—Jack Johnson vs. Jim Jeffries, July 4, 1910
The fourth day of July & the sun can't hide
in the blue. James Jeffries can't hide either.
That's is why he drew the color line when
he was champion. That's why he retired
& bought a farm. Excuse after excuse to avoid
me, even when that writer London begged
him to take the championship back for the white
race. It's up to you, Jeff! while Jeffries was busy
hitching a plow in Burbank. Jeffries wanted
none of it then & being in the ring with me
didn't convince him to reconsider. He brought
the clinching game as soon as the bell rang:
half wrestling, half jostling for any opening
to rabbit punch. No leads, but he feinted
some & leaned on me like we were dancing
partners. Someone yelled, Cut out the motion
pictures! & the bell rang. I smiled, patting
his shoulder on the way back to my corner.
One last gentlemanly gesture before the hurt.
Jim Corbett paced outside the ring
like one of those circus tigers before
the man with the whip shows up.
He kept yelling nigger as if name
calling could move me when Jeffries
couldn't. Corbett must not have heard
the band playing "All Coons Look
Alike" when I split the ropes.
I've heard that same song my whole life.
When the usual offenses didn't work,
Corbett said unrepeatable things
about my mother hoping to make me
fight wild. I snapped Jeffries' head
back with a right & Corbett said:
He wants to fight a little, Jim. I gave
Jeffries another right to the gut, then
a left to the face. You bet I do, I told
them all. Waiting lathers a man up.
Jeffries stretched out that long left paw of his, crouching a little to put the scare of a crotch punch in me. A red-hot sun poured down on our heads. All the while, he chewed a piece of gum like a milk cow chews cud. When he finally came at me, I shifted left, hit him so hard with a left uppercut he had to hang on me like a museum picture hangs on a nail to keep from falling out right then. All right, Jim, I told him, I'll love you if you want me to.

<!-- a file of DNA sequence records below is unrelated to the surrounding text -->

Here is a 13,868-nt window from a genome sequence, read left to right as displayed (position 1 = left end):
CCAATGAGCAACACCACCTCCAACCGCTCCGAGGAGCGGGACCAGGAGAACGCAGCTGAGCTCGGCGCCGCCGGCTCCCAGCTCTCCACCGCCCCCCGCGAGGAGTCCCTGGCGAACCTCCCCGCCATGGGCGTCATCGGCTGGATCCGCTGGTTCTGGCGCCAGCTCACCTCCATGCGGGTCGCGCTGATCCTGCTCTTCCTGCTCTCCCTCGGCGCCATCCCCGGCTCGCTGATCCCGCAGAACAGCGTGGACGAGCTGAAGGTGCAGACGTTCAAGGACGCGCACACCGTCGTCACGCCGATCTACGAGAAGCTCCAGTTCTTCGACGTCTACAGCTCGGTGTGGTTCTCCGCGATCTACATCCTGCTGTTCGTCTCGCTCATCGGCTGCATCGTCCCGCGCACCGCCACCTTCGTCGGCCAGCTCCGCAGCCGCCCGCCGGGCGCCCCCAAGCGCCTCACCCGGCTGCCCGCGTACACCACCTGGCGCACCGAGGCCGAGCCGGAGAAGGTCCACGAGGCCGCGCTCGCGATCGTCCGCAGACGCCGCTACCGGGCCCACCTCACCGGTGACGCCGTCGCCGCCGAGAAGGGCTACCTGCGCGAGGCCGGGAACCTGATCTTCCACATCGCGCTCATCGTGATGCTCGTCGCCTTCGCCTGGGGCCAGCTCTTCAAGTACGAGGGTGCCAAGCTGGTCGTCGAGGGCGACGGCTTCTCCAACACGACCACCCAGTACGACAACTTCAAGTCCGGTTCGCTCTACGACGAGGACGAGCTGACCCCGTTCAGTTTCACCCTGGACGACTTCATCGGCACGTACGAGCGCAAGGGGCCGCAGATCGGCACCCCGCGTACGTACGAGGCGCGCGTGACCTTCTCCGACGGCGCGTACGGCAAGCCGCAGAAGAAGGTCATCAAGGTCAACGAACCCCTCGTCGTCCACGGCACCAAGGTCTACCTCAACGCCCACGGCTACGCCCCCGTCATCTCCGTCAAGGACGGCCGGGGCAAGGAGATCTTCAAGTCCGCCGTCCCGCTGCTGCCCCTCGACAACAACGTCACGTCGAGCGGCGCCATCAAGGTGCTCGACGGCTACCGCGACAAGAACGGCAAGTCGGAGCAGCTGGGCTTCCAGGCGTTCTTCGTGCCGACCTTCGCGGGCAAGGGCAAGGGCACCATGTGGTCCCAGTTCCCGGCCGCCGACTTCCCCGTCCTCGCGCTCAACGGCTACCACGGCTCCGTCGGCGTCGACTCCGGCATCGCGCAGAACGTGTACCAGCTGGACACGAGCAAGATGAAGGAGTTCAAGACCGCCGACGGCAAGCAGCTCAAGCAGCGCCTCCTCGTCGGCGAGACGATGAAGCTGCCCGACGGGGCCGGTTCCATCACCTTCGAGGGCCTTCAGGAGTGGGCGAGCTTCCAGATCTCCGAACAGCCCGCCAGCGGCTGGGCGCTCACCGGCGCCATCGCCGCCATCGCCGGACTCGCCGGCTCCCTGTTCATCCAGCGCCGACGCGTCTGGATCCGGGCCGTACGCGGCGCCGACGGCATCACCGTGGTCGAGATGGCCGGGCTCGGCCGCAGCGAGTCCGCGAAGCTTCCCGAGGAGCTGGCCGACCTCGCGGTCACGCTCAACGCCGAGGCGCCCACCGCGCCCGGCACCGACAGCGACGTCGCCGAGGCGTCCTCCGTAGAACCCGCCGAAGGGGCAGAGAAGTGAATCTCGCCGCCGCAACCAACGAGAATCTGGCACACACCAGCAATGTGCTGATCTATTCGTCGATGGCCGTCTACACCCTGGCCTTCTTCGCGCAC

I knew before
the fight I would
hurt Jeffries, but
hurt wasn't enough.
I wanted to take
the man's pride
like a horse's bridle
& send him into
the river. Him
& anyone fool
enough to think
could beat Jack
the 3rd round, I taunted
him loud enough
for everyone to hear:
Come on now, Jim.
Let me see what
you got. Jeffries
got so mad he rushed
me & I planted
a right on his jaw
for his troubles.
I got a couple of rabbit
rights in before
the referee pulled
us apart. I smiled
at Jeffries. Big,
so he & all of his
supporters could see
my gold dentistry
& said again: Show
me what you got,